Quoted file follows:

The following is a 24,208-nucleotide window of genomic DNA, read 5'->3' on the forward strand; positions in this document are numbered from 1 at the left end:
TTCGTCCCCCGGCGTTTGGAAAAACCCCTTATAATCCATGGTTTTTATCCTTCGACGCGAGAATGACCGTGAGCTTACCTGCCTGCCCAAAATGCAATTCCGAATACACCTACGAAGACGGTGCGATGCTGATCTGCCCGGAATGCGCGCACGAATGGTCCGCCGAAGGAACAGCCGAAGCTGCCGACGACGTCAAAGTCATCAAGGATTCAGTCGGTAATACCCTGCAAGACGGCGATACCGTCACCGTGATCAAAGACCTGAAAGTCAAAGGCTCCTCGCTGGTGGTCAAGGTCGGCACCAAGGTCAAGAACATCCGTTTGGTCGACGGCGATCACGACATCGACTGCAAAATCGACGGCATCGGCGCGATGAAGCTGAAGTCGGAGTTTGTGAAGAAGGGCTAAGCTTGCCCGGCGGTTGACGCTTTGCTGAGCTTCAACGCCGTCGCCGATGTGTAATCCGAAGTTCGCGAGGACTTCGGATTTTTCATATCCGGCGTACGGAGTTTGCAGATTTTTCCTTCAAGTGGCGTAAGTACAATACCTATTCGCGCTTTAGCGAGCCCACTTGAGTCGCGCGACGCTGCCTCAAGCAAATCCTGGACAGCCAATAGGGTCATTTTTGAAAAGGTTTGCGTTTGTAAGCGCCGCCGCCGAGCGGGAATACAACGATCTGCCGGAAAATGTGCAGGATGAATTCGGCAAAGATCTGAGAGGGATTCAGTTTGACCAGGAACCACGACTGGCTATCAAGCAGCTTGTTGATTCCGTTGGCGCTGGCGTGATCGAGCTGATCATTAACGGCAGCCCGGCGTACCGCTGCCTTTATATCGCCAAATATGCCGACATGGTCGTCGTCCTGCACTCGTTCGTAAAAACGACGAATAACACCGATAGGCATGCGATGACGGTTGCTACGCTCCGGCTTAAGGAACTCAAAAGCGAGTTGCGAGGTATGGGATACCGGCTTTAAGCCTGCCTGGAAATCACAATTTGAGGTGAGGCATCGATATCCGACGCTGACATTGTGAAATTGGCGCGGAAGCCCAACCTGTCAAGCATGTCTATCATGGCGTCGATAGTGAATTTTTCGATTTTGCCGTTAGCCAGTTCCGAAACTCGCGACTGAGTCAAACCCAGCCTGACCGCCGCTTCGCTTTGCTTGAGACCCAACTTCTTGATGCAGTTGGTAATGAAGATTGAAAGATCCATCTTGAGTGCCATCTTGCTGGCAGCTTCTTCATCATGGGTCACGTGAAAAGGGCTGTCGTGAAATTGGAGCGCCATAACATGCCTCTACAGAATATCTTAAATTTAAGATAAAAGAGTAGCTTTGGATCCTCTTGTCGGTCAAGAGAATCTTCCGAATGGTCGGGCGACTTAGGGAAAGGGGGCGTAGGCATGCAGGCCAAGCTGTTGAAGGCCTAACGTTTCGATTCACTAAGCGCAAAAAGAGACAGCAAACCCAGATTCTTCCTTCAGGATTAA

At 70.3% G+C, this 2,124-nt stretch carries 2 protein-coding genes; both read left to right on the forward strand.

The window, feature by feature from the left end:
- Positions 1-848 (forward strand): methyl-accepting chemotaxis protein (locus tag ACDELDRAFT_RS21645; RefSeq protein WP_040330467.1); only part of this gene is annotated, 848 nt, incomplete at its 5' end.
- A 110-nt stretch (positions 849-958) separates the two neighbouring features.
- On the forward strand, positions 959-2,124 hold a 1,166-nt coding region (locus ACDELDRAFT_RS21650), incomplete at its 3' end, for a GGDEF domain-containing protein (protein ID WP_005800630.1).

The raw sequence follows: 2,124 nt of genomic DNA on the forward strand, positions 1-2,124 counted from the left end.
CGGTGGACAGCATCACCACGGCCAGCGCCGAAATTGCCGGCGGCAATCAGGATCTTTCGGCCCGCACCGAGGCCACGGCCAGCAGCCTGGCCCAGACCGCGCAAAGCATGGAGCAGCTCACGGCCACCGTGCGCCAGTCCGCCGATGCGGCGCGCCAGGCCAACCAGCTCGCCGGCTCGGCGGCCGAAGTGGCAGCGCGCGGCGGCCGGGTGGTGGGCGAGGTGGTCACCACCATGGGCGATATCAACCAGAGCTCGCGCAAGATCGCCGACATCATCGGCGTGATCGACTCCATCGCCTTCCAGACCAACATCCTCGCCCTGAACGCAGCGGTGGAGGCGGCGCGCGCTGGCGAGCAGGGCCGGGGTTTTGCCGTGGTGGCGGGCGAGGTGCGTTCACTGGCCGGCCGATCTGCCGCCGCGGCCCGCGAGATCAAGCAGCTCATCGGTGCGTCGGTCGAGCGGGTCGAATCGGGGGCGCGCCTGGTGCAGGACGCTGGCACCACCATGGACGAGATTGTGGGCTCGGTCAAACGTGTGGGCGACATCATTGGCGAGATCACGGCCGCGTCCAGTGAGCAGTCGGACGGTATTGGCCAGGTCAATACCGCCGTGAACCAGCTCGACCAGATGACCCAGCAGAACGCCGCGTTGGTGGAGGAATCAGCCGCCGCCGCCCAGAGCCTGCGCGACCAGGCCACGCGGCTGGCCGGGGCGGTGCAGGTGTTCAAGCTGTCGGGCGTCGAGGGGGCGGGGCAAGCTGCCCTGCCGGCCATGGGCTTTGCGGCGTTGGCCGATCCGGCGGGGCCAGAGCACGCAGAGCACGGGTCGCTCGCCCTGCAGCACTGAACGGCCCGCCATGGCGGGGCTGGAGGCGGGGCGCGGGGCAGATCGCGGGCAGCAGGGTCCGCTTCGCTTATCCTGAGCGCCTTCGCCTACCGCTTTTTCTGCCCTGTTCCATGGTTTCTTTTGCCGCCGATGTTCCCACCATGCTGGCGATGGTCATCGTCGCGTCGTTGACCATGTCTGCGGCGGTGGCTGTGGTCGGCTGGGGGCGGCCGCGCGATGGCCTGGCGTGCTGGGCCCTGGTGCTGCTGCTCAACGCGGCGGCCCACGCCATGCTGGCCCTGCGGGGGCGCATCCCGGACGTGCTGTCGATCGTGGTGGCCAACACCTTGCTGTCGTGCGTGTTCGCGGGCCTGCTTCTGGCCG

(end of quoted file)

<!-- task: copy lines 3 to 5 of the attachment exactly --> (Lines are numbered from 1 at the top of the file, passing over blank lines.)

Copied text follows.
At 70.3% G+C, this 2,124-nt stretch carries 2 protein-coding genes; both read left to right on the forward strand.

The window, feature by feature from the left end:
- Positions 1-848 (forward strand): methyl-accepting chemotaxis protein (locus tag ACDELDRAFT_RS21645; RefSeq protein WP_040330467.1); only part of this gene is annotated, 848 nt, incomplete at its 5' end.